Jasper Coffee discusses the brand’s evolution

Jasper Coffee

A conduit between opposite ends of the supply chains, Jasper Coffee has led a 34-year career shaped by sustainability and the power of people.

Jasper Parker Trenfield grew up in his parents’ coffee store lying on coffee sacks in Smith Street, Collingwood. There, his parents owned two venues: one, a warehouse and office; the other, a shop with a smorgasbord of origin coffees, chocolates, lollies, umbrellas, and tin toys with a subterfuge coffee machine for only those “in the know”.

“We didn’t have a license to sell cup coffee,” says Jasper Coffee Co-Director Merilyn Parker. “In the old days, around 1990, the old Collingwood Council had imposed a rule to regulate the mix of businesses. They controlled how many cafés, bars and restaurants were in the Melbourne city of Yarra, Fitzroy, and Collingwood. You couldn’t necessarily get a permit to run a café, but we could do coffee tastings, which we did with the coffee machine hidden behind a wall until the licence lifted.”

Co-Founders Merilyn and Wells Trenfield entered the world of coffee with zero industry knowledge. They bought the business with a friend in 1989, first based in the Victorian suburb of Thomastown. While the partnership didn’t last, the business did, aptly named after their son Jasper who recalls being dropped at school in the company delivery van, and assuming his surname was Coffee for a long time.

“We had to reinvent the business. We had always come from a background where sustainability mattered. Wells grew biodynamic vegetables in Alexandra in the country in the early 70s and would bring them down to sell to organic shops in Melbourne. The whole premise was sustainability and our interest in organic food naturally extended into coffee,” Merilyn says.

“We wanted to know what organic coffee tasted like, who were the people that grow it, and how it’s grown. It led us to ask a lot of questions of Scott Bennett [Director of H.A. Bennett & Sons] who has been our broker the whole way through. Once we understood that organic coffee is grown without the use of pesticides or herbicides, we started selling it as such. There was quite a big market for it. We sold it all over New South Wales, Victoria, and even Darwin. It was a little niche that was natural to us.”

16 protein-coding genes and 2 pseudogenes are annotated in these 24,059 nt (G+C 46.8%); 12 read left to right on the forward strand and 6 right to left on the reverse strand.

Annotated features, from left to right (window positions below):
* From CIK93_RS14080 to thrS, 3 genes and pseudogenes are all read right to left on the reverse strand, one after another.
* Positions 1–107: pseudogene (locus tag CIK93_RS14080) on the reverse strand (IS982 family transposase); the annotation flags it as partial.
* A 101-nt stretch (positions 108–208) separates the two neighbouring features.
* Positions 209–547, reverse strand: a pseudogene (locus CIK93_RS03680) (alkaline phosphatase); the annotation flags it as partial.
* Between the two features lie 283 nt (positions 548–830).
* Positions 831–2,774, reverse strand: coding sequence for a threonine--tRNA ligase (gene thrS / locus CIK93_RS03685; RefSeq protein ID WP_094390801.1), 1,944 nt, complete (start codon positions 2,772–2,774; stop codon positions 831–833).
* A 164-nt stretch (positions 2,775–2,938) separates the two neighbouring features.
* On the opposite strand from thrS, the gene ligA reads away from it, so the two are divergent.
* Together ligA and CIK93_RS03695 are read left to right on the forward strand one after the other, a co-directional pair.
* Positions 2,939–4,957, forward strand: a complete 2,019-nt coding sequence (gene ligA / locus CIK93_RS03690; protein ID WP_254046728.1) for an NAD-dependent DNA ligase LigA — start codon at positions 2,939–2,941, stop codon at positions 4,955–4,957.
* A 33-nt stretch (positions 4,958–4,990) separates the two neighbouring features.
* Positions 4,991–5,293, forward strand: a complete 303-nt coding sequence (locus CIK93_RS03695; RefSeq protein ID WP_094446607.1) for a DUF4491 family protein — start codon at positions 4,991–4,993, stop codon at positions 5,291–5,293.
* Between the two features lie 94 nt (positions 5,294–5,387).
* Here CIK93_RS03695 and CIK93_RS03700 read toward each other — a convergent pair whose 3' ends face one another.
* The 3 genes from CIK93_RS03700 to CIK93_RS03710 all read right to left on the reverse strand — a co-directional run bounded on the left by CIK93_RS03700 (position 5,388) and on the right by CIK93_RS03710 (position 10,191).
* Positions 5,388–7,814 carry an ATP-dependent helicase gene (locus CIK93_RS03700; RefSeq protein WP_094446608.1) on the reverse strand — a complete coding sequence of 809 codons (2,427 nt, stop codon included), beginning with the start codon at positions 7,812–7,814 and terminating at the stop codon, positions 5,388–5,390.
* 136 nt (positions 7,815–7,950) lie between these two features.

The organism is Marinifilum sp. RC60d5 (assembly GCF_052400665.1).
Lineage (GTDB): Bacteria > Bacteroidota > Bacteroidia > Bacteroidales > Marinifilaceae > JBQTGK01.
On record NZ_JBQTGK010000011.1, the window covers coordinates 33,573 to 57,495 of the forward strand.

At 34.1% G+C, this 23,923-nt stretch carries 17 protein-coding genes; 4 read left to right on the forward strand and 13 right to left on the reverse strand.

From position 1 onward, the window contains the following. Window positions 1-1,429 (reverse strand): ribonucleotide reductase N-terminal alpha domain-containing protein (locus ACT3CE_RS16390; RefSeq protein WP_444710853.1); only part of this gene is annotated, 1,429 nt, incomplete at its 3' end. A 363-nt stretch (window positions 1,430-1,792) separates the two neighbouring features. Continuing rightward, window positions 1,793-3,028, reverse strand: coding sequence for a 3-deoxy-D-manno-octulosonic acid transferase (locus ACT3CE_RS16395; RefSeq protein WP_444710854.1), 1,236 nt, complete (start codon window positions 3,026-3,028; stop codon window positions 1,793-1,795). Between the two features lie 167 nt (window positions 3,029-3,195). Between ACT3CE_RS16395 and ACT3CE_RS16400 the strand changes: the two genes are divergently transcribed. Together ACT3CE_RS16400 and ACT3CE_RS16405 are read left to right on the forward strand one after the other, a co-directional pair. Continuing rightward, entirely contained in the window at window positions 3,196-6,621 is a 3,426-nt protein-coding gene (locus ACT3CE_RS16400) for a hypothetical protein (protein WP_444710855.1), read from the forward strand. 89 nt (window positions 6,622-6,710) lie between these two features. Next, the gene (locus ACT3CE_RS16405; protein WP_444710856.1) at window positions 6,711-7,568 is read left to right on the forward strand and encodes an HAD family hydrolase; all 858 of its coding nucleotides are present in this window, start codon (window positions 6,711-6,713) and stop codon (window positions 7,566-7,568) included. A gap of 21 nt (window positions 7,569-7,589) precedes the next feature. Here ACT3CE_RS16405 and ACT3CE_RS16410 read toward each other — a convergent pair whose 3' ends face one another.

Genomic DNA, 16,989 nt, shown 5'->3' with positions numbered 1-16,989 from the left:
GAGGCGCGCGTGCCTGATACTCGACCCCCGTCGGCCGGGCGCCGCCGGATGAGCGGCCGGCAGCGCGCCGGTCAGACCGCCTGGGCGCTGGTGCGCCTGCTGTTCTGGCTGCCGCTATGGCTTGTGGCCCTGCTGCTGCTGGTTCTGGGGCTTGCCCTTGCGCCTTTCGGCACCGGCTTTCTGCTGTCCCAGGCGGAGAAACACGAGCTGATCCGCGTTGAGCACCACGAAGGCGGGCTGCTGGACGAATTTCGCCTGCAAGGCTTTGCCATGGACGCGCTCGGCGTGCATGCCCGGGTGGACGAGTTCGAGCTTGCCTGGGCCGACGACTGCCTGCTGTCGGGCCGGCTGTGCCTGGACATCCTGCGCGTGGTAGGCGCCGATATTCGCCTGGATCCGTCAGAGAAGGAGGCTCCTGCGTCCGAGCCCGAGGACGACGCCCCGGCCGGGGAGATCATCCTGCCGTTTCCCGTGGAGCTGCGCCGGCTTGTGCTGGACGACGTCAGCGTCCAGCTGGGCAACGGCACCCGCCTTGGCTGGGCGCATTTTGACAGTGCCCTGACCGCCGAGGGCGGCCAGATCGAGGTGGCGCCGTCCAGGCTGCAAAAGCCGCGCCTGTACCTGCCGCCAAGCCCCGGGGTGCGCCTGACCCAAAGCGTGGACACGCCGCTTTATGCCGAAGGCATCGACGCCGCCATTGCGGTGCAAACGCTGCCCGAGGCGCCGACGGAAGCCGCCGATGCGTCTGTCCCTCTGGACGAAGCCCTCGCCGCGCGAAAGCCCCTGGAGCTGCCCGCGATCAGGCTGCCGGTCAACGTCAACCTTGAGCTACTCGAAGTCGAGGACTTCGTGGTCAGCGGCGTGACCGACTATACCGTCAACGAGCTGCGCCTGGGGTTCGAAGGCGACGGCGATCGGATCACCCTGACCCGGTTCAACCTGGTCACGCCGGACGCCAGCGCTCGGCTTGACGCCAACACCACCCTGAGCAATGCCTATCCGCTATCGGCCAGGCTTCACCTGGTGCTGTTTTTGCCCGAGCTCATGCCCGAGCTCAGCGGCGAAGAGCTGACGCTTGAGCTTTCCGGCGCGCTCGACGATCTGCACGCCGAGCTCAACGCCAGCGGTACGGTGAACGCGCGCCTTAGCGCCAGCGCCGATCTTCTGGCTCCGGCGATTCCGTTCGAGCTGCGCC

In the early 1990s, Wells and Merilyn sent their coffee to Giancarlo Giusti, Founder of Grinders Coffee, to contract roast to their preferred profile. Merilyn ran the Smith Street shop and Wells knocked on any door. He went to cafés, delis, wineries, and restaurants in search of customers, with Australian chef Stephanie Alexander an early supporter.

“It was the boost of confidence we needed. It was about finding a niche of credibility in who we were selling to, and then getting our product into people’s homes. We were also in Myers and David Jones retailers for a while,” Merilyn says, remembering how Wells would handwrite the coffee descriptions on a blank label with a fountain pen.

“In those days our packaging was cellophane because it was biodegradable, made from cellulose and seaweed,” Wells says.

The material was later found to not be impervious for coffee, so the company moved to lined Kraft bags, and later to compostable packaging.

Wells say the key to education and adapting new concepts over the years, has been the curiosity he and Merilyn have shared. It’s what led them to attend industry conferences around the world.

“We didn’t know enough in the beginning. That’s why we kept going to Re:Co Symposium and expos like the Specialty Coffee Expo. It’s enriched us to see that there’s a much bigger world that’s not just coffee in a cup,” Wells says.

A natural evolution

Over time, Jasper Coffee has tried to keep the sustainable and ethical ethos it started with and has adapted new initiatives as they become available and relative. This includes Fairtrade and Organic Certification in 2003, Carbon Neutral certification in 2009, and B-Corp Certification in 2015.

For years, Jasper Coffee has sponsored non-profit marine conservation activism organisation Sea Shepherd, and empowered a group of young people in Cambodia to set up a café. After the devastation of two cyclones in Honduras in 2022, it established a GoFundMe campaign to support its cooperative coffee farmers, and paid out a cooperative’s bank loan after it had a container of green beans stolen. Wells says their sustainable relationships help to keep farmers growing coffee and maintain livelihoods.